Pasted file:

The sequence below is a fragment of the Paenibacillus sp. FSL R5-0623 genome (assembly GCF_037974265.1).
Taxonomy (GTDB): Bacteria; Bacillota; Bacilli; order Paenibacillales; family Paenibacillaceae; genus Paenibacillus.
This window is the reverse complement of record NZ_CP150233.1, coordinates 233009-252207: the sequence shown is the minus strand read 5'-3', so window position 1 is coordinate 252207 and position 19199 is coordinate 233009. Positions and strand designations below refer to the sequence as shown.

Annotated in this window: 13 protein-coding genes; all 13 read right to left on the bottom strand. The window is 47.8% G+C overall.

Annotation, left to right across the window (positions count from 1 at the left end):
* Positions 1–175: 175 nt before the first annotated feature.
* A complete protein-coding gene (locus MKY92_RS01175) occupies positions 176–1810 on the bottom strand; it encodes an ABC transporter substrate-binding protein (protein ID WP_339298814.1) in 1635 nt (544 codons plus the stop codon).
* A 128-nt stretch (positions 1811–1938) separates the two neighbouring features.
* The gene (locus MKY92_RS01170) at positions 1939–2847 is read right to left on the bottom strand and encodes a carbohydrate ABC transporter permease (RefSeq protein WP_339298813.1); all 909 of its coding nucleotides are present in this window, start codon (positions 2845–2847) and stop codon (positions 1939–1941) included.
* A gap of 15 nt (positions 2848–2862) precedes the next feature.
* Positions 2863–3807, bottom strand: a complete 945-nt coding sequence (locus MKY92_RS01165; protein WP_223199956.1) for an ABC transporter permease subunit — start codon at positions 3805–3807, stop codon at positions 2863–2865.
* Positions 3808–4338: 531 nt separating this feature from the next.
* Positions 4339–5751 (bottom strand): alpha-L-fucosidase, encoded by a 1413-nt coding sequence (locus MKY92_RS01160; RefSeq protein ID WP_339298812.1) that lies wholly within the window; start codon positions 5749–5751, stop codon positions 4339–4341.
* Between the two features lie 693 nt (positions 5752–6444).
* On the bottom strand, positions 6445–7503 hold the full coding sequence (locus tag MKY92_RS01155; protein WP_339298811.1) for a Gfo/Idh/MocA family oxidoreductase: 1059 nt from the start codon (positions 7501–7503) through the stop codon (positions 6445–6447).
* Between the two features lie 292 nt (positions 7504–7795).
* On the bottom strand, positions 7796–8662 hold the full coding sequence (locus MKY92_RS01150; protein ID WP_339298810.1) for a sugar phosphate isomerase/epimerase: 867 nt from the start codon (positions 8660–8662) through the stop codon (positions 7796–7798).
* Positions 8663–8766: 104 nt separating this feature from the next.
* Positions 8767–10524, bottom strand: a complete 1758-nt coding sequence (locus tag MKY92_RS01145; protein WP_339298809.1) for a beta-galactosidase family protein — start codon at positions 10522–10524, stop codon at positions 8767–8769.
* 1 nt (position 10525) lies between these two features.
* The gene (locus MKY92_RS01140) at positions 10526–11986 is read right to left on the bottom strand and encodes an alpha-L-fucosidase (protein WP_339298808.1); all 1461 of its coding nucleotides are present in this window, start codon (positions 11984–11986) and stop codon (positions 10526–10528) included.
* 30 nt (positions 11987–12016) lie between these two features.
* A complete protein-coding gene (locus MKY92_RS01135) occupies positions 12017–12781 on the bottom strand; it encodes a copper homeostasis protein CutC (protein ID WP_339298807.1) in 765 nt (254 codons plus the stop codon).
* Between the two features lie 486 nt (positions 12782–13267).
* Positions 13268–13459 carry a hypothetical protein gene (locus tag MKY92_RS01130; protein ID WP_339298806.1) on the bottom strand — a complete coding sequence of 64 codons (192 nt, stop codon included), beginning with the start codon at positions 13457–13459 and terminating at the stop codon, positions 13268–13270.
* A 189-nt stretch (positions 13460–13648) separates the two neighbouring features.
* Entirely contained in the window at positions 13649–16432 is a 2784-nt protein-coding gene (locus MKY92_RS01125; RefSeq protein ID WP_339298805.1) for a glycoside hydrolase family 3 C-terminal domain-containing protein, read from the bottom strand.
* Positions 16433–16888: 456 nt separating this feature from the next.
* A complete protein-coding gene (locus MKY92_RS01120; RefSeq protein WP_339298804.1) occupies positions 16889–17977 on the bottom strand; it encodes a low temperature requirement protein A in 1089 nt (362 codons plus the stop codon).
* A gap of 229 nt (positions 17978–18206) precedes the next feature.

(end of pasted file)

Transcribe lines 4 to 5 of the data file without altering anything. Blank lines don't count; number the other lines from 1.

Annotated in this window: 13 protein-coding genes; all 13 read right to left on the bottom strand. The window is 47.8% G+C overall.

Annotation, left to right across the window (positions count from 1 at the left end):